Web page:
If there’s a team that has less regard for young talent than the Giants, I’ve yet to see it:
The Giants’ brass met several times this week in preparation of the
winter meetings, which begin Monday in Indianapolis, and the feeling
was Posey’s not quite ready to play everyday in the big leagues,
meaning the Giants will need a buffer, someone to catch regularly until
Posey emerges for good.
General manager Brian Sabean said the front office had a “raging
debate” over whether Posey would be the No. 1 catcher, adding, “We came
to the overall conclusion it would be a tall order to ask him to do
that. He just hasn’t played a lot.”
It’s not that Sabean is into silly service time shenanigans either. If that were the case they never would have called Posey up last September (to sit on the bench, natch) and Tim Lincecum would have stayed down longer and wouldn’t be a Super Two now. No, this is just a matter of the Giants simply not trusting young players. Lincecum was a supernatural talent, so he forced his way in. Mere above average kids like Posey need not apply, however.
The NL West is eminently winnable next year. The difference between the Giants winning it and losing it will likely come down to a small handful of games and a small handful of moves. By not giving Posey the job, I think they’re already a game and a move down.
The story of Rick Ankiel is well known by now. He was a phenom pitcher who burst onto the scene with the Cardinals in 1999 and into the 2000 season as one of the top young talents in the game. Then, in the 2000 playoffs, he melted down. He got the yips. Whatever you want to call it, he lost the ability to throw strikes and his pitching career was soon over. He came back, however, against all odds, and remade his career as a solid outfielder.
It’s inspirational and incredible. But there is a lot more to the story that we’ve ever known. We will soon, however, as Ankiel is coming out with a book. Today he took to the airwaves and shared some about it. Including some amazing stuff:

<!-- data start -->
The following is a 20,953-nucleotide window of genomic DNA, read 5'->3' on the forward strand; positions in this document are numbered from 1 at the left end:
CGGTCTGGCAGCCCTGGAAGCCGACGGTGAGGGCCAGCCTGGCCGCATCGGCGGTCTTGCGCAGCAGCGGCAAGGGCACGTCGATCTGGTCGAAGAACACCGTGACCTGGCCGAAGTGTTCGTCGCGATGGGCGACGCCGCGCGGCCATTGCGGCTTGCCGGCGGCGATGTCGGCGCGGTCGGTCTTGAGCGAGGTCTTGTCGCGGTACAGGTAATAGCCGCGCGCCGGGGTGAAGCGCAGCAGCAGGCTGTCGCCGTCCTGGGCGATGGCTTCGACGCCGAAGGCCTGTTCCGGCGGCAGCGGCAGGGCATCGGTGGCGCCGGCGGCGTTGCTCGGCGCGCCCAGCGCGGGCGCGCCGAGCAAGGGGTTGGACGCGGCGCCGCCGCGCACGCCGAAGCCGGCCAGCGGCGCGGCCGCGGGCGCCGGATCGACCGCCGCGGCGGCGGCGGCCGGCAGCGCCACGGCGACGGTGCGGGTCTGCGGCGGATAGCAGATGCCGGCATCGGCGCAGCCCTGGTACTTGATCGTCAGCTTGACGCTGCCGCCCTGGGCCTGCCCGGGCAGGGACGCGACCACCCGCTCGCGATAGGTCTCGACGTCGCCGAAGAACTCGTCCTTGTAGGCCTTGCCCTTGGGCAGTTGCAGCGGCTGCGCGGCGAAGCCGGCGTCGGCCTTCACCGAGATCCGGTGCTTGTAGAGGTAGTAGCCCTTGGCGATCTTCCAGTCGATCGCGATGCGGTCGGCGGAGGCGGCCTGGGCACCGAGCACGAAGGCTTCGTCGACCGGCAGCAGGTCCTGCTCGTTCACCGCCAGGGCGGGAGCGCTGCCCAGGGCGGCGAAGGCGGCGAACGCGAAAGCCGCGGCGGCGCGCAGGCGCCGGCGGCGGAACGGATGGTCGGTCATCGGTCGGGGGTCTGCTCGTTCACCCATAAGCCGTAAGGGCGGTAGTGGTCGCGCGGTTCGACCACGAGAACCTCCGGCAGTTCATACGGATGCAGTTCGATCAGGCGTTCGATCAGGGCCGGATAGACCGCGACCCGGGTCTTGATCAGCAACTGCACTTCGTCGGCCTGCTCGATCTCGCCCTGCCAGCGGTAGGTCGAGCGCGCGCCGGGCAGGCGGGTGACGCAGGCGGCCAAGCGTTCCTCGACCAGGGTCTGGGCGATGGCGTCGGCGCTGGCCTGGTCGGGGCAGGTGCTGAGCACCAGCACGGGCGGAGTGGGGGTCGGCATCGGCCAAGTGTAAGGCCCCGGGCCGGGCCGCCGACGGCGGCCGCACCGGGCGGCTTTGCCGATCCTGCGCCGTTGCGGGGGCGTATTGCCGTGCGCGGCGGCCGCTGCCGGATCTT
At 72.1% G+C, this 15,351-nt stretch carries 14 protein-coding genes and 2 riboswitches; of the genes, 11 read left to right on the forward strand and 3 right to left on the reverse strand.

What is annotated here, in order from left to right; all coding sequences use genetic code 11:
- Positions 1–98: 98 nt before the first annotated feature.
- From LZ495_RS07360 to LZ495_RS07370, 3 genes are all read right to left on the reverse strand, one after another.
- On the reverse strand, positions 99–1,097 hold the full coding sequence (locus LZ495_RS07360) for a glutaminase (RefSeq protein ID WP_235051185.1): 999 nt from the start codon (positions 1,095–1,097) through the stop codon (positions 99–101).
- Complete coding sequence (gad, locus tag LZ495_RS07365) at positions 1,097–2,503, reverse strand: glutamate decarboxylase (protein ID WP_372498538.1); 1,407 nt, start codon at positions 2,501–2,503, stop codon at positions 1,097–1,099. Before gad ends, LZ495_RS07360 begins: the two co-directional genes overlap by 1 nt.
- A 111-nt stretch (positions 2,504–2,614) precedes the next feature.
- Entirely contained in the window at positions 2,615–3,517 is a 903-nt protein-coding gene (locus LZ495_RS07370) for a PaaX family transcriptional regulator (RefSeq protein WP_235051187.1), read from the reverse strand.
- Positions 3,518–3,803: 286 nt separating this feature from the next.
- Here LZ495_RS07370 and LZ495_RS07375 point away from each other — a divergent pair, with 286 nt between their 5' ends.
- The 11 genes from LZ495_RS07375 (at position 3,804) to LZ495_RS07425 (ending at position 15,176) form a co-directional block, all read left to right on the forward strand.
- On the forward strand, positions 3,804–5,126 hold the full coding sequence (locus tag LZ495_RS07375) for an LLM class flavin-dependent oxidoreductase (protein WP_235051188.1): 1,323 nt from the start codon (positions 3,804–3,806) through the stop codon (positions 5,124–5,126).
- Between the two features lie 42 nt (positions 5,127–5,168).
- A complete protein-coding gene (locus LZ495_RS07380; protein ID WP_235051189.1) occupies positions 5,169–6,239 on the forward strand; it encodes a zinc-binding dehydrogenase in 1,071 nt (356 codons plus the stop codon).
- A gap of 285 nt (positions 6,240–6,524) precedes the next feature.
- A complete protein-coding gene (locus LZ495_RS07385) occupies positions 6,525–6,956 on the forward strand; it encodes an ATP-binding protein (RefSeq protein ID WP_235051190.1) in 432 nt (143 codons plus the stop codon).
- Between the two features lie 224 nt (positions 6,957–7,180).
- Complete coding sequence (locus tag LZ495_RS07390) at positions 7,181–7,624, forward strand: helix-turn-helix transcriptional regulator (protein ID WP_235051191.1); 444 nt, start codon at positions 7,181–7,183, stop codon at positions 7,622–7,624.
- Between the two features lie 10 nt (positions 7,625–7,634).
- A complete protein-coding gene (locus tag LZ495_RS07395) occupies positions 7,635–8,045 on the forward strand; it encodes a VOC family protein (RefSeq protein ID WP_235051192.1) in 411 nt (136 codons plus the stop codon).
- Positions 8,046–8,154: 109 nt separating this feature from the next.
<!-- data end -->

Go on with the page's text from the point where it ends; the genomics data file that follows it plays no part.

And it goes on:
On drinking in his first start after the famous meltdown in Game One of the 2000 National League division series against the Braves:
“Before that game…I’m scared to death. I know I have no chance. Feeling the pressure of all that, right before the game I get a bottle of vodka. I just started drinking vodka. Low and behold, it kind of tamed the monster, and I was able to do what I wanted. I’m sitting on the bench feeling crazy I have to drink vodka to pitch through this. It worked for that game. (I had never drank before a game before). It was one of those things like the yipps, the monster, the disease…it didn’t fight fair so I felt like I wasn’t going to fight fair either.”
Imagine spending your whole life getting to the pinnacle of your career. Then imagine it immediately disintegrating. And then imagine having to go out and do it again in front of millions. It’s almost impossible for anyone to contemplate and, as such, it’s hard to judge almost anything Ankiel did in response to that when he was 21 years-old. That Ankiel got through that and made a career for himself is absolutely amazing. It’s a testament to his drive and determination.
A couple of weeks ago our president wrote one of his more . . . vexing tweets. He was talking about immigration when he whipped out the phrase . . . “Easy D”:
No one was quite sure what he meant by Easy D. Was it the older brother of N.W.A.’s founder? The third sequel to that Emma Stone movie from a few years back? So many questions!
Baseball Twitter had fun with it, though, with a lot of people wondering how they could work it in casually to their commentary:
It wasn’t a scout who did it, but twelve days after that, a player obliged Mr. McCullough:
I have no more idea what Turner was talking about with that than Trump was. We’ll have to wait for the full story in the L.A. Times. But I am going to assume Turner was doing McCullough a solid with that one rather than commenting on the president’s tweet. Either way, I’m glad he made the effort.
And before you ask: yes, it’s a slow news day.